<img height="1" width="1" style="display:none" src="https://www.facebook.com/tr?id=1238430469538210&amp;ev=PageView&amp;noscript=1">

5 facts you’ll find most surprising during the best Everglades airboat tour

Wild Florida visitors come from all over the world and they are amazed by both the Everglades and Florida's wildlife. They often ask so many good questions, and sometimes they're surprised by our answers. Our expert airboat Master captains do their best to squeeze in everything they know during an airboat ride, but sometimes the alligators steal the show and they don't get to share it all. So we thought we could share some facts about the Everglades that our guests find most surprising during the best Everglades airboat tour... just in case you don't catch it all during your ride.

Fact: The Everglades is the only place in the world where alligators and crocodiles can and do co-exist. 

American alligators seem to always steal the spotlight, especially here at Wild Florida… We have a Gator Park full of them, but they aren’t the only ones living out there in the swamp. Alligators are known to only live in freshwater, but their cousin, the crocodile, can live in both fresh and saltwater. The fresh water in the Florida Bay meets the salt water of the Gulf of Mexico in the Everglades, which makes an environment perfect for both of them. (Though you'll most likely only see these two mingling together in South Florida's waters rather than here on Lake Cypress during your Everglades airboat tour.)

Fact: Alligators don’t chase and hunt humans. 

Our guests never believe us when we tell them that this is an actual fact. Alligators typically eat fish, muskrats, deer, and... other gators. In fact, gators are more afraid of humans than most people would think. Your airboat Master captain will guide you to keep still and quiet when you spot one hiding out in the swamp because they’ll swim away if they get scared. Fluffy, our "spokesgator," loves humans and behaves very well when meeting them, so if you want to meet a gator up close, make sure to catch an exotic animal show while visiting the Gator Park (which is included with your airboat tour ticket!). You can even hold and hug him… yes, hug!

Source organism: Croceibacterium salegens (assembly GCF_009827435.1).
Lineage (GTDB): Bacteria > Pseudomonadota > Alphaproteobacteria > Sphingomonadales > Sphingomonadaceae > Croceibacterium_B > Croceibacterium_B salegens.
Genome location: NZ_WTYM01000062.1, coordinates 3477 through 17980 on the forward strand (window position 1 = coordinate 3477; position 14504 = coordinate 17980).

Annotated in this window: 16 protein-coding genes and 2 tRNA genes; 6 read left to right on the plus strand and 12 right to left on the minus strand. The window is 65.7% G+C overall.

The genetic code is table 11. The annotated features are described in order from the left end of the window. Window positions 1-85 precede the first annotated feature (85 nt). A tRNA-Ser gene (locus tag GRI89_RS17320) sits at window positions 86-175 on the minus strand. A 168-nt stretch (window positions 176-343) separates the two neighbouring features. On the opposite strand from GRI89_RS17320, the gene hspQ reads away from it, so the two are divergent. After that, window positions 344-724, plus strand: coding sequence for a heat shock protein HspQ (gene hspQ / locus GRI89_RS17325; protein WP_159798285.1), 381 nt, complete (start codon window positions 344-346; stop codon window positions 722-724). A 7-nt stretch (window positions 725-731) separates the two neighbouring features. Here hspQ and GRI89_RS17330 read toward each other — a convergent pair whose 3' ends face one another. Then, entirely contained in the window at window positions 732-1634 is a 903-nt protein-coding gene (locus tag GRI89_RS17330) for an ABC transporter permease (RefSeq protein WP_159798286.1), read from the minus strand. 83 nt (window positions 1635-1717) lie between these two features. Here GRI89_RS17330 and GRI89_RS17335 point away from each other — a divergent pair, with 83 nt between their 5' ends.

An eagle spotted in a tree during an airboat tour at Wild Florida

Florida has the largest population of bald eagles in the lower 48 states. 

Yup, you heard that right… over 1,100 breeding pairs of bald eagles call Florida home. Not every day you see an endangered species in its natural habitat, but it’s even cooler when you see the United States’ national bird while on one of the best Everglades airboat tours around! Our expert airboat Master captains are pros at spotting them, even when they’re way up in the trees. 

Florida’s beef industry ranks 12th in the nation. 

Florida’s year-round sunshine and vibrant green grassy pastures are a huge advantage in this case. Driving through Florida and on your way to Wild Florida, you're guaranteed to see some cattle. These big guys love to cool off in the swamp, especially during the summertime. Much of “natural Florida” remains in the working landscape of Florida’s cattle and beef industry, which explains why you’ll find a bunch of them on the best Everglades airboat tour. It’s also known that lands used for cattle production are important “green space” for wildlife and carbon recovery.

A cow cools off in a lake at the Drive-Thru Safari Park at Wild Florida

The Everglades is really a slow-moving river. 

The Everglades is often described as a swamp or forested wetland, which is why Wild Florida guests never believe it when we tell them it's actually a river. The Everglades gets its name "river of grass" because its freshwater rolls slowly over the lowlands and through blades of sawgrass. This tropical wetland is home to over eight different habitats, and over 80 endangered and threatened species call it home.

If you're eager to learn more interesting facts about the swamp–or should we say river?–head on over and take one of the best Everglades airboat rides!

Book your adventure at Wild Florida

subscribe to Wild Florida blog